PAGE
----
I don’t recall the exact day I started cheering for them, but I became a fan for two reasons: my favourite colour and a strong dislike for the Montreal Canadiens. I was nine years old when I decided I liked the Hartford Whalers. Growing up outside Edmonton I was an Oilers fan, of course, but the Whalers became my other favourite team. Their logo was, and still is, the greatest in NHL history and their original green jerseys were top-shelf. I went to a french immersion school in Beaumont, and that fueled my disdain for the Habs, so it was an added bonus the Whalers were in their division.
Being a Whalers fan wasn’t easy, and I didn’t jump on the Bandwagon when they were a top team. They didn’t make the playoffs the first three years I cheered for them, and had I known they would only win one playoff series, I might not have started cheering for them at all. But being a fan isn’t just about winning. That is a bonus, and when they swept the Quebec Nordiques in the Adams division semi-final in 1986 I was pumped.
They met the arrogant Canadiens in the Adams division final and pushed it to a seventh game. Growing up, we had a steady diet of Toronto Maple Leafs or Montreal Canadiens games on Hockey Night in Canada. It was rare to see Edmonton, Calgary, Winnipeg, Vancouver or Quebec, although you could get some Nordiques games on channel 11 (French). I grew up on the farm and we had three English channels, CTV, CBC and ITV, along with RCN (Radio Canada Network en Francais). I would watch RCN for hockey and it was where I first saw one of the greatest TV dramas ever, Lance et Compte. The series aired on CBC in English as He Shoots, He Scores, but RCN carried it longer.
It focused on an NHL hockey club, Le National from Quebec City. It was a classic 1980s TV show and easily the best TV sports drama show I’ve seen to date.
They had a young star, Pierre Lambert, fresh out of junior, an older, skilled star, Marc Gagnon (who was played by actor Marc Messier), a tough guy, Mac Templeton, and other players like Lambert’s childhood friend Denis Mercure. Looking back, that show depicted NHL hockey very well. It was also where I learned about the ladies…hello Suzie Lambert. The hockey scenes were pretty good, and I wonder if the writers knew something we didn’t because one of the storylines in season three, 1989, was how Le National was in financial trouble and they needed to win to keep the team. The Quebec Nordiques relocated after the 1995 season to Colorado.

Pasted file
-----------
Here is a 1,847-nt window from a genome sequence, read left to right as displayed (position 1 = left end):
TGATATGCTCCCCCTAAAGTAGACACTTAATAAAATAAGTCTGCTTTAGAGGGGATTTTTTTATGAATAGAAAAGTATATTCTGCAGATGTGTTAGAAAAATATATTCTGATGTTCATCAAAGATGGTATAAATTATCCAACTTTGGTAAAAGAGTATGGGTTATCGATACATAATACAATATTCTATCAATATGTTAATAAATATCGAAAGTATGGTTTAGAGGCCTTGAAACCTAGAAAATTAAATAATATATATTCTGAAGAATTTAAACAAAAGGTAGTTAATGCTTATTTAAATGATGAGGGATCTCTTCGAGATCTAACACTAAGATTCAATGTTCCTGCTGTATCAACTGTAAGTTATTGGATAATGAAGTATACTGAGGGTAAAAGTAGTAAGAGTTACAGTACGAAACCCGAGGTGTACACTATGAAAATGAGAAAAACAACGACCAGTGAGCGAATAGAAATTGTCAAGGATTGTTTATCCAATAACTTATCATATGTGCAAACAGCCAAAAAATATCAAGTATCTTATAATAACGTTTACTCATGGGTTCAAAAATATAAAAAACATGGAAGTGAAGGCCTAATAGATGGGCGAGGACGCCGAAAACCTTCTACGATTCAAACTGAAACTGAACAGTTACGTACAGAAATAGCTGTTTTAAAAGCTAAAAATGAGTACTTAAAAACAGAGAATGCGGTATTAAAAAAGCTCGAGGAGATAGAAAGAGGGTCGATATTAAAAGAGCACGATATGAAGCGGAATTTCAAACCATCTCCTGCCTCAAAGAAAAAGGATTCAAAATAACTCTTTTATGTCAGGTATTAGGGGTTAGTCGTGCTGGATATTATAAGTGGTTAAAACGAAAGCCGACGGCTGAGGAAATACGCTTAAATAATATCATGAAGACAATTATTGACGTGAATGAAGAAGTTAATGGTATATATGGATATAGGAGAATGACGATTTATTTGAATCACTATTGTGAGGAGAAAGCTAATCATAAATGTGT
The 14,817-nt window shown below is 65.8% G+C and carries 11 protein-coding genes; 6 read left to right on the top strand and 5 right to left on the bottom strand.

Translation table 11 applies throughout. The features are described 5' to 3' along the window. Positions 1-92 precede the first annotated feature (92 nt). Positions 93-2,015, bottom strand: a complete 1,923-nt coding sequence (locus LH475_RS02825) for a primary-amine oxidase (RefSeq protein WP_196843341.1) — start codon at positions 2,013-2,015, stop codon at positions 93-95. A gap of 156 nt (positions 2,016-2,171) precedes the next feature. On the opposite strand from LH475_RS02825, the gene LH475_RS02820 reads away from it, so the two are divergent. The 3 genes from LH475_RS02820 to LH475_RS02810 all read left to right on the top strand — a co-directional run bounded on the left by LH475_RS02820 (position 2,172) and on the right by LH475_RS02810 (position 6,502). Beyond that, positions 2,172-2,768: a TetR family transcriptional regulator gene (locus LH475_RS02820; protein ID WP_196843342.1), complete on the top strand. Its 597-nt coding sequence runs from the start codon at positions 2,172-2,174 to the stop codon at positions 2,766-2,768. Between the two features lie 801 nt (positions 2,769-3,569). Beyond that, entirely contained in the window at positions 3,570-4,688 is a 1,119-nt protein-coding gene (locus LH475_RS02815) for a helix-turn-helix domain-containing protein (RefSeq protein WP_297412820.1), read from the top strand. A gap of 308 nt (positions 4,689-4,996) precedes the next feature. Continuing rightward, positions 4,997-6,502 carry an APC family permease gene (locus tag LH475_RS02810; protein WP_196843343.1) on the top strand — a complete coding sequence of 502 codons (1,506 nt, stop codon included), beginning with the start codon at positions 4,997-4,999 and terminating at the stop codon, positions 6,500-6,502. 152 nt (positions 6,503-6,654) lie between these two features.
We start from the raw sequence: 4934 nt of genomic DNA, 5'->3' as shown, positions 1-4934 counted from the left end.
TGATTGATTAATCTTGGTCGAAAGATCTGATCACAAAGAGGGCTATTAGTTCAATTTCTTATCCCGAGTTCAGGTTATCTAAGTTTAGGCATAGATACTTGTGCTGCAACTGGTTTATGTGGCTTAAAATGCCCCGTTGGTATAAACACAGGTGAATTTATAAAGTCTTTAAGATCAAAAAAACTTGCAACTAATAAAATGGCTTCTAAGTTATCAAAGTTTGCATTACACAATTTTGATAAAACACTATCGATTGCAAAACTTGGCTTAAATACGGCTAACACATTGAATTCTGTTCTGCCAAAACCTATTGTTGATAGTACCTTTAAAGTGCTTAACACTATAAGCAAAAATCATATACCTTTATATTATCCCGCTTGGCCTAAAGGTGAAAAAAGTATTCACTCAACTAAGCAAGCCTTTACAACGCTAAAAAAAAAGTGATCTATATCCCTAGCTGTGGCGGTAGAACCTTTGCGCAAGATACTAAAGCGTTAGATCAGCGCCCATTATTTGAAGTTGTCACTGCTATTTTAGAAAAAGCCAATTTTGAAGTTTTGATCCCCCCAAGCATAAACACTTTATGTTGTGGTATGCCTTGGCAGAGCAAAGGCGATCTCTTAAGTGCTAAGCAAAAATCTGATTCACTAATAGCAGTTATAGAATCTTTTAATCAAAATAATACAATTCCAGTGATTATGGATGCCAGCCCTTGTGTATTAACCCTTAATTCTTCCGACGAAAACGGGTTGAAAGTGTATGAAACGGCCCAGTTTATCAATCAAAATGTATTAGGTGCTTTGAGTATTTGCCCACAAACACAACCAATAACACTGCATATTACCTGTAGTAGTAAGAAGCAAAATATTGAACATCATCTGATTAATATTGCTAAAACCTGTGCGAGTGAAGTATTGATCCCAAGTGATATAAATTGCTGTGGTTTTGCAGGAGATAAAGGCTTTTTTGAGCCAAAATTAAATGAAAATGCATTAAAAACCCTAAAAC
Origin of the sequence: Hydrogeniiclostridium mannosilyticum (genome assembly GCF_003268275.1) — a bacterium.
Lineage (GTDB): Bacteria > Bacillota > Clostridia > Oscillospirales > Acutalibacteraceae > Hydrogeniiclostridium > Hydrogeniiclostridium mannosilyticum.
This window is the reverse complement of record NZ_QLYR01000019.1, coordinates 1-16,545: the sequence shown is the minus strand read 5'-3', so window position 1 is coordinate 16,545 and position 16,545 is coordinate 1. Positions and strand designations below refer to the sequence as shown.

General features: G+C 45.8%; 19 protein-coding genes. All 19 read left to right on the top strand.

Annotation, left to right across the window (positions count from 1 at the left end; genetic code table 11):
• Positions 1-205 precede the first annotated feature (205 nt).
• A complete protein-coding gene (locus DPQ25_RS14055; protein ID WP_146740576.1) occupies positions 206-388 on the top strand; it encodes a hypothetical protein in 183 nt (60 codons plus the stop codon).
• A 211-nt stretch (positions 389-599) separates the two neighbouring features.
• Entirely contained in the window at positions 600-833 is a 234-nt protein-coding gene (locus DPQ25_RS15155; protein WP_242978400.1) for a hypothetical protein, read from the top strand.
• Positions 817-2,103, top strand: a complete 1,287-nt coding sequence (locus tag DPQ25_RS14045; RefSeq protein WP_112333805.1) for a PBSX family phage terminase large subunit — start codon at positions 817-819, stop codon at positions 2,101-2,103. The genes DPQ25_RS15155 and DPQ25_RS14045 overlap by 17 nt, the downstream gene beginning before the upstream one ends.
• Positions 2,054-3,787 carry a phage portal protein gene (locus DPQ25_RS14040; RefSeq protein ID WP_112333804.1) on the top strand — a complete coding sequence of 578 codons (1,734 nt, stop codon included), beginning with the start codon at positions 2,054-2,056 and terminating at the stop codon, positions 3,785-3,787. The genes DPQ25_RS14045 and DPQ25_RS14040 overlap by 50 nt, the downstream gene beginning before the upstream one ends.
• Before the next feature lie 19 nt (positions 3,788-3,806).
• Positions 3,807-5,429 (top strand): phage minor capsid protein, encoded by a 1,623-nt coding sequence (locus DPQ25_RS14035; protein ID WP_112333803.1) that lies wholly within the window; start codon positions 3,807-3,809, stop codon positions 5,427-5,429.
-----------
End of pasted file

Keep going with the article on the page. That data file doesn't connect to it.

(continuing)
I was able to watch the odd Whalers games on RCN when they played the Nordiques, and of course when they played Montreal or Toronto on CBC. Blaine Stoughton was my first favourite Whaler. He scored 52 goals the year I started following them, and after him came Ron Francis and my all-time favourite, Kevin Dineen.
The 1986 playoffs was the worst time of my life as a young hockey fan.
I watched in horror as the Whalers lost game seven in OT to the dreaded Habs. Some plucky rookie named Claude Lemieux scored the winner. Gawd I hated him. Then the next night, April 30th, Steve Smith’s infamous goal knocked the Oilers out. To be honest, the Whalers loss hurt more. I’d seen the Oilers win two Stanley Cups, and the Whalers never had any success. April 29th, 1986 is still the most upset I’ve ever been over a sporting event I watched. I was crushed much worse in games where I played and we lost, but as a fan that night was the worst.
The loss to the Habs, however, strengthened my bond with the Whalers. I had the luxury of enjoying the Oilers winning ways, but the Whalers were the lovable losers I so badly wanted to win. They finished first in the Adams division in 1987, the only time they didn’t finish fourth or fifth, but they lost to Quebec in the first round. They never had home ice advantage again in a playoff series, and they never won another series. Dineen returned to Hartford in 1997, after a brief stint in Philadelphia, and he scored the final goal of the season. A month later, their I-won’t-write-his-name owner announced they were moving to Carolina.
When they moved, my love affair ended. I couldn’t cheer for them in Carolina. They didn’t have the epic green jerseys and their logo was hideous in comparison. It was a good 15-year run as a fan, but I had no connection to Carolina.